Today's Wall Street Journal (online version by subscription only) contains a rather shocking chart on page 1 showing enormous rates of air travel fatalities in Africa and the Middle East. While North America -- actually, if I'm reading correctly, just the U.S. and Canada -- has almost half of the world's flights, we experience only about one fatal accident per 10 million flights. In Africa, the Journal reports, almost one out of 300,000 flights involves a fatal accident. This sounds like a lot until one realizes that Africa has only 1.3 million flights a year. This means about four fatal accidents per year. The Journal doesn't zone in on this statistic. Instead, it lays the blame on the growth of "flags of convenience" for airlines: countries that will certify just about anything as flightworthy. The growth stems from First World airlines' drive to modernize...
  • Ignorance is Bliss

    March 19, 2007
    Senator Hillary Clinton opines:
    "I turn off a light and say, 'Take that, Iran,' and 'Take that, Venezuela.' We should not be sending our money to people who are not going to support our values[.]"
    Once again, Sen. Clinton demonstrates that she knows precious little about energy. Switching off a light doesn't harm Iran or Venezuela in the slightest. It most likely harms the ordinary coal miner in West Virginia or Kentucky. Electricity, Madam Senator, comes from burning coal or natural gas, sometimes from nuclear and just occasionally from a renewable source like wind or solar. Oil-fired power stations are a thing of the past. So if the good Senator wishes to say "Take that" to an oil-exporting country, she should refuse to step into her limousine...
  • In the thrall of Big Oil

    March 19, 2007
    The current Entertainment Weekly has an interesting little tidbit about the pre-Oscar party for Al Gore thrown by Antonio Banderas and Melanie Griffith (photos here if you can stand it). Apparently the event was part-sponsored by BP and all attendees were given, because Hollywood Celebrities are in such need of gifts, a $100 gas card. So the glitterati are allowed to drive, for free? [Cross-posted from Planet Gore]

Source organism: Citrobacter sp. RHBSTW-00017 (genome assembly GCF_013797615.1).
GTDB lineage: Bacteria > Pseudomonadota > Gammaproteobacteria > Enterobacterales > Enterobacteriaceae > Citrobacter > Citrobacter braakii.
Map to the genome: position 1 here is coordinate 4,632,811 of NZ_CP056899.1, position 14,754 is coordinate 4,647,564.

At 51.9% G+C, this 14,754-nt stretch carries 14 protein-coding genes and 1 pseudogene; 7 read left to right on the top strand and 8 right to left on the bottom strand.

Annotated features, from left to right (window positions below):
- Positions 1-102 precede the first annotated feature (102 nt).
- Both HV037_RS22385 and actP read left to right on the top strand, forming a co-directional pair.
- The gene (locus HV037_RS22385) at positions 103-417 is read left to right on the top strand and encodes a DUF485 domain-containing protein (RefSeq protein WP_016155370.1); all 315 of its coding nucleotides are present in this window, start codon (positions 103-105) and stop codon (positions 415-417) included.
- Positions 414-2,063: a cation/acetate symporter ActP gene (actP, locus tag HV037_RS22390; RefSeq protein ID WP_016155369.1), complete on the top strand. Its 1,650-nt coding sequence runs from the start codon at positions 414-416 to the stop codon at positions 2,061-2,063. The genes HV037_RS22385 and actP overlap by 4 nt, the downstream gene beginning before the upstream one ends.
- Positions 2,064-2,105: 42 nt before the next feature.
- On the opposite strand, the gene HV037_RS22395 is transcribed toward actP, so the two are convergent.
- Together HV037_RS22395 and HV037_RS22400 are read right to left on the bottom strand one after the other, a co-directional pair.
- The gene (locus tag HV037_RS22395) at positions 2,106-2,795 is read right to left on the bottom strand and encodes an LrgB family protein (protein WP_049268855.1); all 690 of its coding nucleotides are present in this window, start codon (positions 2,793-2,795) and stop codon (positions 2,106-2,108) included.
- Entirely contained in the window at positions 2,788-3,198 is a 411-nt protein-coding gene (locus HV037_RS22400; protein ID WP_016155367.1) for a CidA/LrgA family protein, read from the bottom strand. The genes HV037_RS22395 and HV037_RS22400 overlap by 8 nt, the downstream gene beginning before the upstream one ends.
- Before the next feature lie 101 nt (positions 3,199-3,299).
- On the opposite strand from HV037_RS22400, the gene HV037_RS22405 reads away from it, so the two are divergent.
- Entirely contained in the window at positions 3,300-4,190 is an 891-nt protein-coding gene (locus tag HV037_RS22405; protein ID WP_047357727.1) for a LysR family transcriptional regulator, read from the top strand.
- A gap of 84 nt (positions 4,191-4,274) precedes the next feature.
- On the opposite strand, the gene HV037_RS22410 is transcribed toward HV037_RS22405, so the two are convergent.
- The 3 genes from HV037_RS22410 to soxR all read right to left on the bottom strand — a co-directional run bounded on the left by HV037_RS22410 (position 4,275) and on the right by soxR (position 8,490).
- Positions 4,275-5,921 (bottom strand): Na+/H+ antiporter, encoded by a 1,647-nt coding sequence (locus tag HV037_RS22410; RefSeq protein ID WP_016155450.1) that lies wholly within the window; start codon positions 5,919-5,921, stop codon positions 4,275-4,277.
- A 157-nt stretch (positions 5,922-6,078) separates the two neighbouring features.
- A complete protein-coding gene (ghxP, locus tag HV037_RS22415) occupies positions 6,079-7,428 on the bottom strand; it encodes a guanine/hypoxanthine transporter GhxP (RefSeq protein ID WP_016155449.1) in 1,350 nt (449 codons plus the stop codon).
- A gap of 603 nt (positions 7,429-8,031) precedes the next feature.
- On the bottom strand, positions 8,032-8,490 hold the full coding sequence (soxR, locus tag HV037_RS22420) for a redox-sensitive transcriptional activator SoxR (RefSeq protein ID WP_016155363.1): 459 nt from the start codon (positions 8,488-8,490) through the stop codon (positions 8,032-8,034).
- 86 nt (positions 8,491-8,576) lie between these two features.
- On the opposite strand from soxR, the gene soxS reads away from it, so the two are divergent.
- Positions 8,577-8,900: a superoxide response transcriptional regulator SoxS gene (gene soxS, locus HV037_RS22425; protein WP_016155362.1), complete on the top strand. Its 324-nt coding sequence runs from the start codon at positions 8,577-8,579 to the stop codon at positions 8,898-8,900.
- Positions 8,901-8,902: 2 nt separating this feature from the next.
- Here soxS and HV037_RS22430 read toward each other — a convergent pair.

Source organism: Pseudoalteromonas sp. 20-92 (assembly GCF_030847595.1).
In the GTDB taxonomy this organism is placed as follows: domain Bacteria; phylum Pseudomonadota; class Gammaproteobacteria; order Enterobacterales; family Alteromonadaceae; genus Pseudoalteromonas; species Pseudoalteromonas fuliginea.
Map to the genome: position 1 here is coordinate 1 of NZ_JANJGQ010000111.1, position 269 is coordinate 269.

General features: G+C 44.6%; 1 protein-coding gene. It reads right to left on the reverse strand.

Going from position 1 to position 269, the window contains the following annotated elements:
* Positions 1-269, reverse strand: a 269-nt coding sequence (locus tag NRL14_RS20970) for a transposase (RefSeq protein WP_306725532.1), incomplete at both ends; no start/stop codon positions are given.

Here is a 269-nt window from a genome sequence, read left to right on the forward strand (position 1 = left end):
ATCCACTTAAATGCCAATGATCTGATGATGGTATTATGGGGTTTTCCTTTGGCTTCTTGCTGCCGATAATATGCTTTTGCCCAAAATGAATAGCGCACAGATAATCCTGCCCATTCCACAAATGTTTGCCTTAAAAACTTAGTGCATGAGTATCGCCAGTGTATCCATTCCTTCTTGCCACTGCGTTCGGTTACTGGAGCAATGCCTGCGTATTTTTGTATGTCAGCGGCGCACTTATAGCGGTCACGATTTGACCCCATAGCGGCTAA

• Al's Big Adventure on NRO

    March 19, 2007
    "Al's Big Adventure," appearing today in NRO's Planet Gore blog, features CEI's Chris Horner giving Congress some pointers about Mr. Gore's upcoming testimony.
  • Freedom to Hide Behind Avatar

    March 16, 2007
    The recent proposed law in Connecticut to verify age of and other social-networking site users has brought up an old question. Is anonymous speech protected under the 1st Amendment? The courts have a history of supporting anonymous speech as an extension of our right to free speech. Social-networking sites are just a new form of technology that allow people to exercise this right. Almost a year ago the Supreme Court reaffirmed this position in MacIntyre v. Ohio Election Commission. This case was narrow, focusing on political speech, and said that anonymous political speech is permissible so long as it serves the interest of the state. While any good libertarian would be appalled by the “interest of the state” portion of this ruling, as all types of anonymous speech should be protected, the ruling still favored protecting anonymous speech. A 1960 case, Talley v....
  • Greetings to our Chinese readers!

    March 16, 2007
    I am pleased to say that both this blog and the main CEI web site get through the GreatFireWall of China test. Interestingly, National Review is also available there but the Weekly Standard is blocked. The Cato Institute, Heritage Foundation and American Enterprise Institute web sites are also available.